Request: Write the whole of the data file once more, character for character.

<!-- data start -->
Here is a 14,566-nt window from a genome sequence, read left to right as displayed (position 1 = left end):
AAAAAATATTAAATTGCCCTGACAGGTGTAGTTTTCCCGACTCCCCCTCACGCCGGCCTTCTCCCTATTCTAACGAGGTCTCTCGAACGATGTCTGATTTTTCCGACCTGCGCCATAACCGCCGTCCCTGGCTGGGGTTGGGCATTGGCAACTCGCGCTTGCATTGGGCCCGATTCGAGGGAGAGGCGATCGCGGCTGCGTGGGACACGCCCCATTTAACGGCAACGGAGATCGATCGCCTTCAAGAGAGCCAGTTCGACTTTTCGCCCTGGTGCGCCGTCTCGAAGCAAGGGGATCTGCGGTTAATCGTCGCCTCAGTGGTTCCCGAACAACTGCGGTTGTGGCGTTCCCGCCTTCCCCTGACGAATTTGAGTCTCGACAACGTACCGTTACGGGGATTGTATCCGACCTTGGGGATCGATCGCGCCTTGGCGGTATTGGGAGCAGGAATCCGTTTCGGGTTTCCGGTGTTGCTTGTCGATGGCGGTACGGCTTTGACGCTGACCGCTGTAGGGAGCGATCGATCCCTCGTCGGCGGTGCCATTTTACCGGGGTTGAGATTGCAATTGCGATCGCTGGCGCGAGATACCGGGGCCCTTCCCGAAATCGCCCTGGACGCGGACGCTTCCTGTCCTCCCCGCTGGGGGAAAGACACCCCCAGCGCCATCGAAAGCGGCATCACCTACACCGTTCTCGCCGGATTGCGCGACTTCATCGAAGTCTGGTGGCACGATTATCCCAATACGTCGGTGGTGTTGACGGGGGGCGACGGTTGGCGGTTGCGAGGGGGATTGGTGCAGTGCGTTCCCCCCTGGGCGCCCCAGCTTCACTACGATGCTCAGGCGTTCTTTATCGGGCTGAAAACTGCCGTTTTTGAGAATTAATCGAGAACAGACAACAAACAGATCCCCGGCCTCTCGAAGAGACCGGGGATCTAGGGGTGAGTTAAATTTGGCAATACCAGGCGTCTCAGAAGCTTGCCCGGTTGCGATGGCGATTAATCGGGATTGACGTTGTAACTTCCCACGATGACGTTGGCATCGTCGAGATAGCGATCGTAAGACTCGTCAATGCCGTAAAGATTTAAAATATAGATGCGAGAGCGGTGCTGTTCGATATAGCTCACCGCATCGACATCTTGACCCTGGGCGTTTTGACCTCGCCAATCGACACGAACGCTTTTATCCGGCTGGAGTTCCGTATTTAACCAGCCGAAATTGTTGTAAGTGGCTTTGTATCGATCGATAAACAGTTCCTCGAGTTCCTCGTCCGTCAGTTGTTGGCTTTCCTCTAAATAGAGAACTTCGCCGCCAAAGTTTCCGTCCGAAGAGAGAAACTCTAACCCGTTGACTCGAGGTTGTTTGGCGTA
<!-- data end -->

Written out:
Here is a 14,566-nt window from a genome sequence, read left to right as displayed (position 1 = left end):
AAAAAATATTAAATTGCCCTGACAGGTGTAGTTTTCCCGACTCCCCCTCACGCCGGCCTTCTCCCTATTCTAACGAGGTCTCTCGAACGATGTCTGATTTTTCCGACCTGCGCCATAACCGCCGTCCCTGGCTGGGGTTGGGCATTGGCAACTCGCGCTTGCATTGGGCCCGATTCGAGGGAGAGGCGATCGCGGCTGCGTGGGACACGCCCCATTTAACGGCAACGGAGATCGATCGCCTTCAAGAGAGCCAGTTCGACTTTTCGCCCTGGTGCGCCGTCTCGAAGCAAGGGGATCTGCGGTTAATCGTCGCCTCAGTGGTTCCCGAACAACTGCGGTTGTGGCGTTCCCGCCTTCCCCTGACGAATTTGAGTCTCGACAACGTACCGTTACGGGGATTGTATCCGACCTTGGGGATCGATCGCGCCTTGGCGGTATTGGGAGCAGGAATCCGTTTCGGGTTTCCGGTGTTGCTTGTCGATGGCGGTACGGCTTTGACGCTGACCGCTGTAGGGAGCGATCGATCCCTCGTCGGCGGTGCCATTTTACCGGGGTTGAGATTGCAATTGCGATCGCTGGCGCGAGATACCGGGGCCCTTCCCGAAATCGCCCTGGACGCGGACGCTTCCTGTCCTCCCCGCTGGGGGAAAGACACCCCCAGCGCCATCGAAAGCGGCATCACCTACACCGTTCTCGCCGGATTGCGCGACTTCATCGAAGTCTGGTGGCACGATTATCCCAATACGTCGGTGGTGTTGACGGGGGGCGACGGTTGGCGGTTGCGAGGGGGATTGGTGCAGTGCGTTCCCCCCTGGGCGCCCCAGCTTCACTACGATGCTCAGGCGTTCTTTATCGGGCTGAAAACTGCCGTTTTTGAGAATTAATCGAGAACAGACAACAAACAGATCCCCGGCCTCTCGAAGAGACCGGGGATCTAGGGGTGAGTTAAATTTGGCAATACCAGGCGTCTCAGAAGCTTGCCCGGTTGCGATGGCGATTAATCGGGATTGACGTTGTAACTTCCCACGATGACGTTGGCATCGTCGAGATAGCGATCGTAAGACTCGTCAATGCCGTAAAGATTTAAAATATAGATGCGAGAGCGGTGCTGTTCGATATAGCTCACCGCATCGACATCTTGACCCTGGGCGTTTTGACCTCGCCAATCGACACGAACGCTTTTATCCGGCTGGAGTTCCGTATTTAACCAGCCGAAATTGTTGTAAGTGGCTTTGTATCGATCGATAAACAGTTCCTCGAGTTCCTCGTCCGTCAGTTGTTGGCTTTCCTCTAAATAGAGAACTTCGCCGCCAAAGTTTCCGTCCGAAGAGAGAAACTCTAACCCGTTGACTCGAGGTTGTTTGGCGTA